How our mind wanders may help decode mental illness

Toronto: Scientists have developed a new framework of how our mind wanders even when we are doing nothing, an advance that may help better understand mental illnesses such as depression, anxiety and attention deficit hyperactivity disorder (ADHD).

A new review of mind-wandering research, led by University of British Columbia in Canada, proposes a new framework for understanding how thoughts flow, even at rest.

“Mind-wandering is typically characterised as thoughts that stray from what you’re doing,” said Kalina Christoff, professor at UBC.

“Sometimes the mind moves freely from one idea to another, but at other times it keeps coming back to the same idea, drawn by some worry or emotion,” said Christoff.

“Understanding what makes thought free and what makes it constrained is crucial because it can help us understand how thoughts move in the minds of those diagnosed with mental illness,” she said.

In the review, researchers propose that thoughts flow freely when the mind is in its default state – mind-wandering. Yet two types of constraints – one automatic and the other deliberate – can curtail the spontaneous movement of thoughts.

Reviewing more than 200 journals, researchers gave an account of how the flow of thoughts is grounded in the interaction between different brain networks – a framework that promises to guide future research in neuroscience.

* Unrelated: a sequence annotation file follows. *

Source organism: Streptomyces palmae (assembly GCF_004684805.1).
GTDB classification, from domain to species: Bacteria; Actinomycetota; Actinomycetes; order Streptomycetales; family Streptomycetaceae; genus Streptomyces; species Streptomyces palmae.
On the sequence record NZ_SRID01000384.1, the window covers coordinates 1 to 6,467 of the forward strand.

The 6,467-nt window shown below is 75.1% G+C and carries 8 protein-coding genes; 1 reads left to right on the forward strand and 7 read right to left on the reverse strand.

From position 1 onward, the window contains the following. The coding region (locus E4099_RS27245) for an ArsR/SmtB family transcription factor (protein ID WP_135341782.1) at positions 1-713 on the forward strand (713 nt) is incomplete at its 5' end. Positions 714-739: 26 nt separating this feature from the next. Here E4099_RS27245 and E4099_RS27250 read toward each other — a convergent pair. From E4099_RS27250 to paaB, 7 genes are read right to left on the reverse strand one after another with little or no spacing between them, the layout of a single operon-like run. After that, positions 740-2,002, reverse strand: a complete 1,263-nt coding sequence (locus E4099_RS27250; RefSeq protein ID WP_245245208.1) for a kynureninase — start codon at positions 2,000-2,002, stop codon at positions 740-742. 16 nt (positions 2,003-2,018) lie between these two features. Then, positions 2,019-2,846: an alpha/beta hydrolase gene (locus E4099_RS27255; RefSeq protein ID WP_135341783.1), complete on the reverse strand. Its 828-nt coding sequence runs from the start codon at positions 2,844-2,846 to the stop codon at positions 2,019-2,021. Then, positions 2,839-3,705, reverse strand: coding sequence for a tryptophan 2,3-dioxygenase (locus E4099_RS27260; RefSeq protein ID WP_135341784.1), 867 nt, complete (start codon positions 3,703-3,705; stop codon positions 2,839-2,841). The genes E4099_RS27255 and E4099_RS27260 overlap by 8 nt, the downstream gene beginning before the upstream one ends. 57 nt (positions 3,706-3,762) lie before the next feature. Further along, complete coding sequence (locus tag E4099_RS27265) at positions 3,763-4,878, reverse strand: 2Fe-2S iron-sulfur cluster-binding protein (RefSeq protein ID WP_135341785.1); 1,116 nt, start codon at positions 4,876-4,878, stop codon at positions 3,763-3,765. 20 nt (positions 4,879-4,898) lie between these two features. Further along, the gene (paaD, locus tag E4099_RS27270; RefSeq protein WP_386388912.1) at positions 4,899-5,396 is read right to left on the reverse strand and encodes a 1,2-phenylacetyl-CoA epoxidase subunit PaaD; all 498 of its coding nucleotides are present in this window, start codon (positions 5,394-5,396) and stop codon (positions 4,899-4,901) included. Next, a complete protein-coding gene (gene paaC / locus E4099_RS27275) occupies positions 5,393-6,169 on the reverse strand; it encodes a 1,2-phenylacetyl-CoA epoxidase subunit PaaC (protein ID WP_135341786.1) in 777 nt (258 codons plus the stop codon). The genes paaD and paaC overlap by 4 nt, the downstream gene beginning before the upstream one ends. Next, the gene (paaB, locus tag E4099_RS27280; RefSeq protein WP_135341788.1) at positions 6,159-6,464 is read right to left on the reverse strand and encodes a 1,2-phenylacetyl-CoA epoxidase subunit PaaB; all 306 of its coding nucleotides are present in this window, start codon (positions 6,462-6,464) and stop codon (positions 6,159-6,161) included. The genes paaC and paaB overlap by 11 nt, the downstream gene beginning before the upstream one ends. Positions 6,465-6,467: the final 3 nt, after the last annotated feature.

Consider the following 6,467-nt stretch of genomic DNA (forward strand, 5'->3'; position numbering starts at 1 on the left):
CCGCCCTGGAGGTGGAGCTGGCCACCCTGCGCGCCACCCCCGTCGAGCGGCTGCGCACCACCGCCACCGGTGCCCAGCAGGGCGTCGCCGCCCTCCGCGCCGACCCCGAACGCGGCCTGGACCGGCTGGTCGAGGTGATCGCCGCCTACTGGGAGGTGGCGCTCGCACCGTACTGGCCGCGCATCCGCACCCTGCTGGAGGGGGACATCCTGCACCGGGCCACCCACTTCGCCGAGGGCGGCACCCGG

This perspective on mind-wandering may help psychologists gain a more in-depth understanding of mental illnesses, said Zachary Irving, postdoctoral scholar at the University of California, Berkeley.

“Everyone’s mind has a natural ebb and flow of thought, but our framework reconceptualises disorders like ADHD, depression and anxiety as extensions of that normal variation in thinking,” said Irving.

“This framework suggests, in a sense, that we all have someone with anxiety and ADHD in our minds. The anxious mind helps us focus on what’s personally important; the ADHD mind allows us to think freely and creatively,” he said.

Within this framework, spontaneous thought processes – including mind-wandering, but also creative thinking and dreaming – arise when thoughts are relatively free from deliberate and automatic constraints. Mind-wandering is not far from creative thinking, researchers said.

“We propose that mind-wandering isn’t an odd quirk of the mind,” said Christoff.

“Rather, it’s something that the mind does when it enters into a spontaneous mode. Without this spontaneous mode, we couldn’t do things like dream or think creatively,” he said. The study was published in the journal Nature Reviews Neuroscience.

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